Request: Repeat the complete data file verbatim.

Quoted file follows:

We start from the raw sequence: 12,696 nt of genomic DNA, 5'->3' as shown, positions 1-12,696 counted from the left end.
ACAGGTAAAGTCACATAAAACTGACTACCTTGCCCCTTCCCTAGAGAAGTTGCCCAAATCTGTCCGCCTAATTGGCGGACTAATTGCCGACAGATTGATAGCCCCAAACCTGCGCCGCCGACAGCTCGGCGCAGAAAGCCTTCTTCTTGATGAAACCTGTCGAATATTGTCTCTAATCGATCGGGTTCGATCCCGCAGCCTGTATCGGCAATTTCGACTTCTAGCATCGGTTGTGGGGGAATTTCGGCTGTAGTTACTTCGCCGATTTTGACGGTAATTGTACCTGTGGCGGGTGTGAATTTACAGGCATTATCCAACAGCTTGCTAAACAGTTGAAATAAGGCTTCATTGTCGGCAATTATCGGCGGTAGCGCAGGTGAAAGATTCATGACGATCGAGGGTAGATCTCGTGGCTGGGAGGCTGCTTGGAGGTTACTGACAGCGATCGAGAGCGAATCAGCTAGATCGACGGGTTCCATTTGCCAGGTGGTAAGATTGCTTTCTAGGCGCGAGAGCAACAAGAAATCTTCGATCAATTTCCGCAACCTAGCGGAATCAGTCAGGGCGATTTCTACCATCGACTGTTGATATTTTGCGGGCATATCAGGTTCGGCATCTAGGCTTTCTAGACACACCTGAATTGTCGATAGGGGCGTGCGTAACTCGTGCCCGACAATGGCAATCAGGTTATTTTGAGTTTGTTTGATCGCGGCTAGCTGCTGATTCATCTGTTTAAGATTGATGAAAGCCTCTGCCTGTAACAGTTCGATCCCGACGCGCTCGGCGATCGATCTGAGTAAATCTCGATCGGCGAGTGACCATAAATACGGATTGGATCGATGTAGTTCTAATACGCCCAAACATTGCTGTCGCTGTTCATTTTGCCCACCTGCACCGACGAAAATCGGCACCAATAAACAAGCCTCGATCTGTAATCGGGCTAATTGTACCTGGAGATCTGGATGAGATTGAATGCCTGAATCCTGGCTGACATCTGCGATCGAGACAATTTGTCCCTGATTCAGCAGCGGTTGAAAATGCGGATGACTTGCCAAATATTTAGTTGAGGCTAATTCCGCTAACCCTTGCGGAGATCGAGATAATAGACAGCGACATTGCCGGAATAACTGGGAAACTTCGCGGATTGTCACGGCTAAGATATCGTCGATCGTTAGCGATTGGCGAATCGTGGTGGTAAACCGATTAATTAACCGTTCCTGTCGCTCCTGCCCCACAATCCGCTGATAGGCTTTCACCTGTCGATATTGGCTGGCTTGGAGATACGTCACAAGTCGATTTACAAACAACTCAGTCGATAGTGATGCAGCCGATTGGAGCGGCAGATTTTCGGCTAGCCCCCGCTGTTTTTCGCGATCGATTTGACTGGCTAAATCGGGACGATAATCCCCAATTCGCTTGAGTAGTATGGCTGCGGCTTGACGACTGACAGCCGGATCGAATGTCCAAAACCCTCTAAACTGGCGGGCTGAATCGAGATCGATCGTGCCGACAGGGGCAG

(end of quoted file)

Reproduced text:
We start from the raw sequence: 12,696 nt of genomic DNA, 5'->3' as shown, positions 1-12,696 counted from the left end.
ACAGGTAAAGTCACATAAAACTGACTACCTTGCCCCTTCCCTAGAGAAGTTGCCCAAATCTGTCCGCCTAATTGGCGGACTAATTGCCGACAGATTGATAGCCCCAAACCTGCGCCGCCGACAGCTCGGCGCAGAAAGCCTTCTTCTTGATGAAACCTGTCGAATATTGTCTCTAATCGATCGGGTTCGATCCCGCAGCCTGTATCGGCAATTTCGACTTCTAGCATCGGTTGTGGGGGAATTTCGGCTGTAGTTACTTCGCCGATTTTGACGGTAATTGTACCTGTGGCGGGTGTGAATTTACAGGCATTATCCAACAGCTTGCTAAACAGTTGAAATAAGGCTTCATTGTCGGCAATTATCGGCGGTAGCGCAGGTGAAAGATTCATGACGATCGAGGGTAGATCTCGTGGCTGGGAGGCTGCTTGGAGGTTACTGACAGCGATCGAGAGCGAATCAGCTAGATCGACGGGTTCCATTTGCCAGGTGGTAAGATTGCTTTCTAGGCGCGAGAGCAACAAGAAATCTTCGATCAATTTCCGCAACCTAGCGGAATCAGTCAGGGCGATTTCTACCATCGACTGTTGATATTTTGCGGGCATATCAGGTTCGGCATCTAGGCTTTCTAGACACACCTGAATTGTCGATAGGGGCGTGCGTAACTCGTGCCCGACAATGGCAATCAGGTTATTTTGAGTTTGTTTGATCGCGGCTAGCTGCTGATTCATCTGTTTAAGATTGATGAAAGCCTCTGCCTGTAACAGTTCGATCCCGACGCGCTCGGCGATCGATCTGAGTAAATCTCGATCGGCGAGTGACCATAAATACGGATTGGATCGATGTAGTTCTAATACGCCCAAACATTGCTGTCGCTGTTCATTTTGCCCACCTGCACCGACGAAAATCGGCACCAATAAACAAGCCTCGATCTGTAATCGGGCTAATTGTACCTGGAGATCTGGATGAGATTGAATGCCTGAATCCTGGCTGACATCTGCGATCGAGACAATTTGTCCCTGATTCAGCAGCGGTTGAAAATGCGGATGACTTGCCAAATATTTAGTTGAGGCTAATTCCGCTAACCCTTGCGGAGATCGAGATAATAGACAGCGACATTGCCGGAATAACTGGGAAACTTCGCGGATTGTCACGGCTAAGATATCGTCGATCGTTAGCGATTGGCGAATCGTGGTGGTAAACCGATTAATTAACCGTTCCTGTCGCTCCTGCCCCACAATCCGCTGATAGGCTTTCACCTGTCGATATTGGCTGGCTTGGAGATACGTCACAAGTCGATTTACAAACAACTCAGTCGATAGTGATGCAGCCGATTGGAGCGGCAGATTTTCGGCTAGCCCCCGCTGTTTTTCGCGATCGATTTGACTGGCTAAATCGGGACGATAATCCCCAATTCGCTTGAGTAGTATGGCTGCGGCTTGACGACTGACAGCCGGATCGAATGTCCAAAACCCTCTAAACTGGCGGGCTGAATCGAGATCGATCGTGCCGACAGGGGCAG